An interdisciplinary team described a history of European animal trials by secular and ecclesiastical courts, including a sixteenth-century case against French rats, whose public defender, upon the rats' failure to appear, remonstrated with the court: "What can be more unjust than these general proscriptions, which overwhelm whole families in one common ruin, which visit the crime of parents on the children, which destroy indiscriminately those whom tender years or infirmity render equally incapable of offending?" | Harper's Magazine

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An interdisciplinary team described a history of European animal trials by secular and ecclesiastical courts, including a sixteenth-century case against French rats, whose public defender, upon the rats’ failure to appear, remonstrated with the court: “What can be more unjust than these general proscriptions, which overwhelm whole families in one common ruin, which visit the crime of parents on the children, which destroy indiscriminately those whom tender years or infirmity render equally incapable of offending?”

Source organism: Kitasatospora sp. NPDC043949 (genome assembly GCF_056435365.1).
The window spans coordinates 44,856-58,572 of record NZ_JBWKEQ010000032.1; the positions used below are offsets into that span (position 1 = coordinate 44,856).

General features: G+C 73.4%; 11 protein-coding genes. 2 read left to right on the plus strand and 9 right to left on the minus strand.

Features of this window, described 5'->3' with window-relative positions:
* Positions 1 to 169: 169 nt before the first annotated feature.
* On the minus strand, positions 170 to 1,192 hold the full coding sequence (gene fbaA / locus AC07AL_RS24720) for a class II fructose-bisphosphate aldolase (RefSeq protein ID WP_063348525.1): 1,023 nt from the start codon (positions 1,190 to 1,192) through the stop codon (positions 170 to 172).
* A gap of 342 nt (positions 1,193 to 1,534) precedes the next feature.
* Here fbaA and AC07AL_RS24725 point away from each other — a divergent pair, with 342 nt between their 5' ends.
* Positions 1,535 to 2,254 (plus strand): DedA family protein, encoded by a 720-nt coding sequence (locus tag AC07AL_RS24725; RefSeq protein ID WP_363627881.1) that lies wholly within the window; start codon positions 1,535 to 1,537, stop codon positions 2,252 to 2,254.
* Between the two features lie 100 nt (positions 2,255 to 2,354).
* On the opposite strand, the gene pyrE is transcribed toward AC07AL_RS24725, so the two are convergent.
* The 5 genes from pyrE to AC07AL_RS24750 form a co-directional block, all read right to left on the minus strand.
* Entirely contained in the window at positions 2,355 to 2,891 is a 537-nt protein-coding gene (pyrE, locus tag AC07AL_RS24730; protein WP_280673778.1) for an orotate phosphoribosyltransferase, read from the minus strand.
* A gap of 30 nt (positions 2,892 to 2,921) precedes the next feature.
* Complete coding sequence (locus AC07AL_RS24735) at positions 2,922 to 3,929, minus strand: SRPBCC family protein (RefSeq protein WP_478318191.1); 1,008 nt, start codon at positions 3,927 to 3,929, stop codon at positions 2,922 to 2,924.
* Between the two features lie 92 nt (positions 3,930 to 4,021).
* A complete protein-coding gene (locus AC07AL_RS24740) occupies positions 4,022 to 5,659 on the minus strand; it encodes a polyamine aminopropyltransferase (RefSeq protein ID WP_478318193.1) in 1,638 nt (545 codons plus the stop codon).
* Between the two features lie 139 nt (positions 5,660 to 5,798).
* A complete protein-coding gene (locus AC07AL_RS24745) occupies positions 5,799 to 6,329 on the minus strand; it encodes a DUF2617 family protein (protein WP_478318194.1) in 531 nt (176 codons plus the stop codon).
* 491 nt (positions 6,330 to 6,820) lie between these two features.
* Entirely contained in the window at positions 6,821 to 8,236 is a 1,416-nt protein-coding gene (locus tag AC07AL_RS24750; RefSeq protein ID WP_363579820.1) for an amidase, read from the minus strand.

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An interdisciplinary team described a history of European animal trials by secular and ecclesiastical courts, including a sixteenth-century case against French rats, whose public defender, upon the rats’ failure to appear, remonstrated with the court: “What can be more unjust than these general proscriptions, which overwhelm whole families in one common ruin, which visit the crime of parents on the children, which destroy indiscriminately those whom tender years or infirmity render equally incapable of offending?”

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